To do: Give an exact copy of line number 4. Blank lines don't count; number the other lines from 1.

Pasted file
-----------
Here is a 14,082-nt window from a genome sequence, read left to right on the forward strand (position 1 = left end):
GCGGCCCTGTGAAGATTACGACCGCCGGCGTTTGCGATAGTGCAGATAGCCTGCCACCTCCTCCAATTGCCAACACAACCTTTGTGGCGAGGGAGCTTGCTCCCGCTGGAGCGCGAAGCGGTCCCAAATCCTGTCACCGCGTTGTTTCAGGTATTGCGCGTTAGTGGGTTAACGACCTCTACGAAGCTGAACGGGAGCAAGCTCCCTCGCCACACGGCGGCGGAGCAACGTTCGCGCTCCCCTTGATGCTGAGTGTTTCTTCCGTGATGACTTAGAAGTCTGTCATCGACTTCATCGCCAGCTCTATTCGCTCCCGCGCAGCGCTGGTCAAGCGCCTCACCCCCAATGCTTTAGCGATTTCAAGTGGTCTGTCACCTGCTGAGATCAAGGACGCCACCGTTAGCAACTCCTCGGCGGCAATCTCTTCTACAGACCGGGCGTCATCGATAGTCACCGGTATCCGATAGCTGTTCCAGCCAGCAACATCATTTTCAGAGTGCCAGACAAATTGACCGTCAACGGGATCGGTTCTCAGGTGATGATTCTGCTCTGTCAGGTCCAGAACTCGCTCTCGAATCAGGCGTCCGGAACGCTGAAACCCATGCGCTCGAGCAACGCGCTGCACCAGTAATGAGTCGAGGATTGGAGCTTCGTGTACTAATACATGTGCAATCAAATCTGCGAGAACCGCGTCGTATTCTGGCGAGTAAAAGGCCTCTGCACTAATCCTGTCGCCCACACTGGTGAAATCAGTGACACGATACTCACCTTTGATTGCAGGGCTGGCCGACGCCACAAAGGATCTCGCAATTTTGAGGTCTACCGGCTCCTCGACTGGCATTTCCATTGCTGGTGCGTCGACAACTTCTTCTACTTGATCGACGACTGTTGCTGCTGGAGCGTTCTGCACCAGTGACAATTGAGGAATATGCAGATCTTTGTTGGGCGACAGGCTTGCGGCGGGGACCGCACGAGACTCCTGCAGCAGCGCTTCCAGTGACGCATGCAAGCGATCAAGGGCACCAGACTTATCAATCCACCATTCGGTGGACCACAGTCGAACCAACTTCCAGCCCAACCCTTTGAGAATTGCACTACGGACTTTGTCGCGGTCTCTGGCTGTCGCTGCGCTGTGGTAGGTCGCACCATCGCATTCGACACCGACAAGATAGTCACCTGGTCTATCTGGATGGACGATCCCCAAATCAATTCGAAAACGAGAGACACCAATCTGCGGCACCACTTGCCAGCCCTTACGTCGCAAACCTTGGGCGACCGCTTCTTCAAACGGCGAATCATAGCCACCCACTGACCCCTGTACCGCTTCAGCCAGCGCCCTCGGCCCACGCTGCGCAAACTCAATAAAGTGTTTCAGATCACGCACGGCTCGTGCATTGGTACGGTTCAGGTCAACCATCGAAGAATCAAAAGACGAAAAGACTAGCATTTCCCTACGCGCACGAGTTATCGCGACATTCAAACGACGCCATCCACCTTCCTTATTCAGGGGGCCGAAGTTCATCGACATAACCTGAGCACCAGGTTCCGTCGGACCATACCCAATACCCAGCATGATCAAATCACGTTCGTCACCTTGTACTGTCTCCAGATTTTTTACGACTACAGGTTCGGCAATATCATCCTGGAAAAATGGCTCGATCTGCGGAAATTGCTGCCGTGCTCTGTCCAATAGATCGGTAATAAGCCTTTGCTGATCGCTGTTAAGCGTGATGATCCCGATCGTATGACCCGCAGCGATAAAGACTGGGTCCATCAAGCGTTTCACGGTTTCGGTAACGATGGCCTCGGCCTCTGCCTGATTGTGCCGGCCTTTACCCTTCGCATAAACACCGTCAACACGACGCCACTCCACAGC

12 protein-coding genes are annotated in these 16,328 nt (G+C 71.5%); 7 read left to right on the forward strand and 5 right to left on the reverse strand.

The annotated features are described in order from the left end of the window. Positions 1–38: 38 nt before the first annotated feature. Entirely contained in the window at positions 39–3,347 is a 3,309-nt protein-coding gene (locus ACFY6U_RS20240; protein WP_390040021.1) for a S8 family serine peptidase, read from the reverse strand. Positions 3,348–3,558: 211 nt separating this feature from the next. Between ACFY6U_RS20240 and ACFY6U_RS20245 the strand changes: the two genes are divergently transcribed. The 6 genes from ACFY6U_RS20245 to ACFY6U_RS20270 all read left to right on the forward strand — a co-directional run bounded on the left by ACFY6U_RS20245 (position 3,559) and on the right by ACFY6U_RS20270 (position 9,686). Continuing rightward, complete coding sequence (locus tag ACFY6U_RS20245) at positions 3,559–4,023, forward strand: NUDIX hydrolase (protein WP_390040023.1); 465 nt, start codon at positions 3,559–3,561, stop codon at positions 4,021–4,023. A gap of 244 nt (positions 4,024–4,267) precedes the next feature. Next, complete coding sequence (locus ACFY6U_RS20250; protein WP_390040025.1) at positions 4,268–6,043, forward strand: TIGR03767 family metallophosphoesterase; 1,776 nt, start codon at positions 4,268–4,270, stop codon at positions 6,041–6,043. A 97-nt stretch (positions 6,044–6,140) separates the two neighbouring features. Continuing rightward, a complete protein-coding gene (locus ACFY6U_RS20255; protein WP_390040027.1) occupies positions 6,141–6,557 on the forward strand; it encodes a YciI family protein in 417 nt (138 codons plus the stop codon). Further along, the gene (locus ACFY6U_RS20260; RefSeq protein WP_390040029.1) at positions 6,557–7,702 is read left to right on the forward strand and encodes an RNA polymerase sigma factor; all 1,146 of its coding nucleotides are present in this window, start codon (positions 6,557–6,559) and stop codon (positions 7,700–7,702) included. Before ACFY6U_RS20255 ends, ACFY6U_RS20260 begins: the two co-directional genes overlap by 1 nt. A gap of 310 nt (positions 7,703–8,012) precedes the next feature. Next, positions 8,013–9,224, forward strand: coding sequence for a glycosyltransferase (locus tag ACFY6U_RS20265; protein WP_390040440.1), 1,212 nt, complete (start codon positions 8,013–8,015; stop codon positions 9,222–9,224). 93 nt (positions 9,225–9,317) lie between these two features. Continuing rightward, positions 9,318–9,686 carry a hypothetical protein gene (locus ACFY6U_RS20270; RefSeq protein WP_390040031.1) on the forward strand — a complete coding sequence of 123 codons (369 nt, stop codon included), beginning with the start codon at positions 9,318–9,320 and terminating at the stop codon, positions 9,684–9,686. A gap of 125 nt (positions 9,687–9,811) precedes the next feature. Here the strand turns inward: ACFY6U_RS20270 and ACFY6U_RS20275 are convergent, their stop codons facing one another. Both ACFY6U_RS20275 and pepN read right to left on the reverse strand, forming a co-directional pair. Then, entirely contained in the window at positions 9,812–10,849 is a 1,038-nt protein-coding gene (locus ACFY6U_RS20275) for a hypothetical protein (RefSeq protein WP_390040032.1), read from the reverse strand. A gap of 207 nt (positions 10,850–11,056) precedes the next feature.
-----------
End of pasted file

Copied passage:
The annotated features are described in order from the left end of the window. Positions 1–38: 38 nt before the first annotated feature. Entirely contained in the window at positions 39–3,347 is a 3,309-nt protein-coding gene (locus ACFY6U_RS20240; protein WP_390040021.1) for a S8 family serine peptidase, read from the reverse strand. Positions 3,348–3,558: 211 nt separating this feature from the next. Between ACFY6U_RS20240 and ACFY6U_RS20245 the strand changes: the two genes are divergently transcribed. The 6 genes from ACFY6U_RS20245 to ACFY6U_RS20270 all read left to right on the forward strand — a co-directional run bounded on the left by ACFY6U_RS20245 (position 3,559) and on the right by ACFY6U_RS20270 (position 9,686). Continuing rightward, complete coding sequence (locus tag ACFY6U_RS20245) at positions 3,559–4,023, forward strand: NUDIX hydrolase (protein WP_390040023.1); 465 nt, start codon at positions 3,559–3,561, stop codon at positions 4,021–4,023. A gap of 244 nt (positions 4,024–4,267) precedes the next feature. Next, complete coding sequence (locus ACFY6U_RS20250; protein WP_390040025.1) at positions 4,268–6,043, forward strand: TIGR03767 family metallophosphoesterase; 1,776 nt, start codon at positions 4,268–4,270, stop codon at positions 6,041–6,043. A 97-nt stretch (positions 6,044–6,140) separates the two neighbouring features. Continuing rightward, a complete protein-coding gene (locus ACFY6U_RS20255; protein WP_390040027.1) occupies positions 6,141–6,557 on the forward strand; it encodes a YciI family protein in 417 nt (138 codons plus the stop codon). Further along, the gene (locus ACFY6U_RS20260; RefSeq protein WP_390040029.1) at positions 6,557–7,702 is read left to right on the forward strand and encodes an RNA polymerase sigma factor; all 1,146 of its coding nucleotides are present in this window, start codon (positions 6,557–6,559) and stop codon (positions 7,700–7,702) included. Before ACFY6U_RS20255 ends, ACFY6U_RS20260 begins: the two co-directional genes overlap by 1 nt. A gap of 310 nt (positions 7,703–8,012) precedes the next feature. Next, positions 8,013–9,224, forward strand: coding sequence for a glycosyltransferase (locus tag ACFY6U_RS20265; protein WP_390040440.1), 1,212 nt, complete (start codon positions 8,013–8,015; stop codon positions 9,222–9,224). 93 nt (positions 9,225–9,317) lie between these two features. Continuing rightward, positions 9,318–9,686 carry a hypothetical protein gene (locus ACFY6U_RS20270; RefSeq protein WP_390040031.1) on the forward strand — a complete coding sequence of 123 codons (369 nt, stop codon included), beginning with the start codon at positions 9,318–9,320 and terminating at the stop codon, positions 9,684–9,686. A gap of 125 nt (positions 9,687–9,811) precedes the next feature. Here the strand turns inward: ACFY6U_RS20270 and ACFY6U_RS20275 are convergent, their stop codons facing one another. Both ACFY6U_RS20275 and pepN read right to left on the reverse strand, forming a co-directional pair. Then, entirely contained in the window at positions 9,812–10,849 is a 1,038-nt protein-coding gene (locus ACFY6U_RS20275) for a hypothetical protein (RefSeq protein WP_390040032.1), read from the reverse strand. A gap of 207 nt (positions 10,850–11,056) precedes the next feature.